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Title:Understanding biodiversity conservation funding and the diffusion of transnational gender norms in Bhutan
Author(s):Devkota, Dikshya
Advisor(s):Miller, Daniel C
Contributor(s):Johnson, McKenzie F; Brooks, Jeremy S
Department / Program:Natural Res & Env Sci
Discipline:Natural Res & Env Sciences
Degree Granting Institution:University of Illinois at Urbana-Champaign
Degree:M.S.
Genre:Thesis
Subject(s):Conservation finance
conservation policy
aid allocation
gender principles
norm diffusion
norm localization
Bhutan
Abstract:International goals and policy discourses have long shaped conservation priorities and outcomes. One such global norm is gender equality. Although the process of normative changes at the international level is well studied, there is limited information on the diffusion of well-established norms in nation-states. Thus, I conducted a study to understand the conditions under which the transnational norm of gender equality has been adopted or resisted within biodiversity conservation in Bhutan via interviews conducted with 24 conservation practitioners in the country. I first analyzed biodiversity conservation funding in the country from 1980 to 2018 via desk-based research and field study to identify the key norm entrepreneurs in the sector. Results of the funding analysis show that a total of 243 projects amounting to US$ 233.7 million were funded in Bhutan, more than 90% of which derived from international sources. A large proportion of the total funding ($140 million) went to conservation projects that included specific development and gender components, suggesting the influence of international agendas. By contrast, domestic funding focused more strictly on conservation and capacity building without an explicit gender emphasis. While international organizations have introduced transnational gender norms in Bhutan, local socio-political dynamics play a crucial role in influencing the extent to which these norms are adopted in the country. Government support and instrumental benefits resulted in acceptance and adoption of transnational gender norms whereas, strong prior norms and the lack of adaption of foreign ideas to the local context led to their resistance in Bhutan. These findings provide new empirical insights into conservation investment and have relevance for donors, recipients, and policymakers to understand current conservation finance in Bhutan and inform future allocation decisions. Moreover, this study emphasizes the need for norm entrepreneurs and policymakers to build congruence between foreign ideas and local beliefs and practices for the successful diffusion of transnational norms in nation-states.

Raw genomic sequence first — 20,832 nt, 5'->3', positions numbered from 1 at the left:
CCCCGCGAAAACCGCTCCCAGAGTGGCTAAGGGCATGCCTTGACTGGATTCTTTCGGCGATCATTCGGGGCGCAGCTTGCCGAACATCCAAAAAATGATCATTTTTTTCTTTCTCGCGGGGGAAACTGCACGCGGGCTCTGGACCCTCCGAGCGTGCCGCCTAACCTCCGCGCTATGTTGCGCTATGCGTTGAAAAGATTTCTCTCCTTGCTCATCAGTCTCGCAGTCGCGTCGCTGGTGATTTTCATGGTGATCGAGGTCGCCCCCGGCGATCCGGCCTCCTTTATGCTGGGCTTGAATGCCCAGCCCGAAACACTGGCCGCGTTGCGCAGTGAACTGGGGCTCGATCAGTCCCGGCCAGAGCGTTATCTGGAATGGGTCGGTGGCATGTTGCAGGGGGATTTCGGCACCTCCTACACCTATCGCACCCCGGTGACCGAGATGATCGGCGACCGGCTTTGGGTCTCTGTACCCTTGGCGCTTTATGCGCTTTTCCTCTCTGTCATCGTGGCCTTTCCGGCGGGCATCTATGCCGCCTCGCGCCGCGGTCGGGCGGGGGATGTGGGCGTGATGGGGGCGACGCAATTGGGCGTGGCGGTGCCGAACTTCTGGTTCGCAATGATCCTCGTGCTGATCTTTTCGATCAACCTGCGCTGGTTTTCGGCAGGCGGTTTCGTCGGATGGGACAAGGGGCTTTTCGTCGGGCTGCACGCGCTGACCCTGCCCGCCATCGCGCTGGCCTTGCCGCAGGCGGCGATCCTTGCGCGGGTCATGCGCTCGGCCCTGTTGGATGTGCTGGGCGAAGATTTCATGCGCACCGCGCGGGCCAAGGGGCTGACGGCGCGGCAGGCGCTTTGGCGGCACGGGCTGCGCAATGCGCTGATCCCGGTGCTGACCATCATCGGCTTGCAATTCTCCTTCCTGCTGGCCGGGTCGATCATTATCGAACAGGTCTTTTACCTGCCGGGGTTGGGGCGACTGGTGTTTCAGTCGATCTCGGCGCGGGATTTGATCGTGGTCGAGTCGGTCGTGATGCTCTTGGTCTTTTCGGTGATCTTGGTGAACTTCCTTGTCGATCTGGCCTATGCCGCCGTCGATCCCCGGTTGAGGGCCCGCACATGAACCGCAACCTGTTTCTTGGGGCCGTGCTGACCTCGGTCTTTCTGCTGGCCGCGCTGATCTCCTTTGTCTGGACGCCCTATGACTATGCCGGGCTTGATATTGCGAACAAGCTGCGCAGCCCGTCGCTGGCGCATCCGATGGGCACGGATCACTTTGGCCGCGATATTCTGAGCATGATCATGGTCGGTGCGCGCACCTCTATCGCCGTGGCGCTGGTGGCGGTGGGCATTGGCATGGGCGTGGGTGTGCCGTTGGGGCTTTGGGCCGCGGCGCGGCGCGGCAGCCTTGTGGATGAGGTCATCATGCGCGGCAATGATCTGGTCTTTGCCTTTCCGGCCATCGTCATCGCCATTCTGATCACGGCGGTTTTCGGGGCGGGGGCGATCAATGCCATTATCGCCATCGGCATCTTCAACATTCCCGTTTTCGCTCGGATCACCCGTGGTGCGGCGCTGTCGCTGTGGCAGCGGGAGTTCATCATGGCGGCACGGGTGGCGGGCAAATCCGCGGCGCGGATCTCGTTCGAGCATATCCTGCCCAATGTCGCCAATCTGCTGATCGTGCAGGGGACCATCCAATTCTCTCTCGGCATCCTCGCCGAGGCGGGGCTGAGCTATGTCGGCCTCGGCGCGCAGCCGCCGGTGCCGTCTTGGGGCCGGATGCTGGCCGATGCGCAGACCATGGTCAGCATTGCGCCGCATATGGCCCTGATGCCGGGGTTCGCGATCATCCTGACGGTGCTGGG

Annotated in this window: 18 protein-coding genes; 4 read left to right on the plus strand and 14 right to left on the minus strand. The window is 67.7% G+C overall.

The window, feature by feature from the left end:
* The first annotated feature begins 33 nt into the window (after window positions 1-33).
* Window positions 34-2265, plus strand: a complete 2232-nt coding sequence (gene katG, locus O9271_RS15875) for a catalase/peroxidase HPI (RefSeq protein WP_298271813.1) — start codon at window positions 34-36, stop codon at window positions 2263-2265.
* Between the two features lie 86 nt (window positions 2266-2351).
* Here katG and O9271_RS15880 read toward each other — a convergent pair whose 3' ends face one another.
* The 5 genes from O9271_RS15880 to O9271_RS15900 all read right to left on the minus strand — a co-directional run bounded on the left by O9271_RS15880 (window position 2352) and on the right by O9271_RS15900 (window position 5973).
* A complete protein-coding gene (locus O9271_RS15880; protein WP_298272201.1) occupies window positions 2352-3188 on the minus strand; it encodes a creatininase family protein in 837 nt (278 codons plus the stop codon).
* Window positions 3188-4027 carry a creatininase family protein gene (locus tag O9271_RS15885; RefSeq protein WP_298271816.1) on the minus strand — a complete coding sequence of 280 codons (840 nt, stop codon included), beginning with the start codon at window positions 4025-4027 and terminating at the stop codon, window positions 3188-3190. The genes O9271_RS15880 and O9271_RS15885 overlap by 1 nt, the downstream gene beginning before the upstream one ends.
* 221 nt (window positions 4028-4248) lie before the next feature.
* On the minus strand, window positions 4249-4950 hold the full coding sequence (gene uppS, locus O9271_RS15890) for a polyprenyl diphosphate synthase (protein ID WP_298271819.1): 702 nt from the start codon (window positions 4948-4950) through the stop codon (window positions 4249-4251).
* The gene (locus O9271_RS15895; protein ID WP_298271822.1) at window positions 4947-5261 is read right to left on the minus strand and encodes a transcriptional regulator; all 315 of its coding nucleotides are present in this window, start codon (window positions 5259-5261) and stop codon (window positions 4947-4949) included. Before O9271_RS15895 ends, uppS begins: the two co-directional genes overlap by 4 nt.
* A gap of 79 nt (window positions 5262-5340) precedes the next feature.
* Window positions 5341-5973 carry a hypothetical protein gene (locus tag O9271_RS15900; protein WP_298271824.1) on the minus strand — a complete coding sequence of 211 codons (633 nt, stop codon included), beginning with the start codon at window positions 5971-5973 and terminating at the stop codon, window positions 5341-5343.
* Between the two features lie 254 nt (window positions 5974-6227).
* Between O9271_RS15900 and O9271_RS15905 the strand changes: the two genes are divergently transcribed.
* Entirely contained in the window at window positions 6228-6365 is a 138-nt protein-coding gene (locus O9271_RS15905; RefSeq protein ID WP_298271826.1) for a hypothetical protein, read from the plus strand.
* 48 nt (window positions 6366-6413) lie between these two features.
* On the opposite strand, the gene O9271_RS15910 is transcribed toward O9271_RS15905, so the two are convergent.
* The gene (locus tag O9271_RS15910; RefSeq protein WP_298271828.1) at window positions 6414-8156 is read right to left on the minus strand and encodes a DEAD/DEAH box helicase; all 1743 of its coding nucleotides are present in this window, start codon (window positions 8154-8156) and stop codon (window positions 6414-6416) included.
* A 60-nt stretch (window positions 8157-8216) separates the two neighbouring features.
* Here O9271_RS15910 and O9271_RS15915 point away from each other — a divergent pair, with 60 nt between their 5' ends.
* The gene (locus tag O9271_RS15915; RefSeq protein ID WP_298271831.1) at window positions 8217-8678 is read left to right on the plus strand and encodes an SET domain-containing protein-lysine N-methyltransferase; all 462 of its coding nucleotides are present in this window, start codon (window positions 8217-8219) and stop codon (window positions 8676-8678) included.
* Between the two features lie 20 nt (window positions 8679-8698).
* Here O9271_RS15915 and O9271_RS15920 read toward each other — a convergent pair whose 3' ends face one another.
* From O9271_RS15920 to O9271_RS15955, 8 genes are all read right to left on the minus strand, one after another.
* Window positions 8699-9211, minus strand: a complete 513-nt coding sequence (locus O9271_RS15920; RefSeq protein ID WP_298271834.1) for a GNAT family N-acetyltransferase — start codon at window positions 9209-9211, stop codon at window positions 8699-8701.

Issue Date:2020-07-13
Type:Thesis
URI:http://hdl.handle.net/2142/108680
Rights Information:2020 Dikshya Devkota
Date Available in IDEALS:2020-10-07
Date Deposited:2020-08


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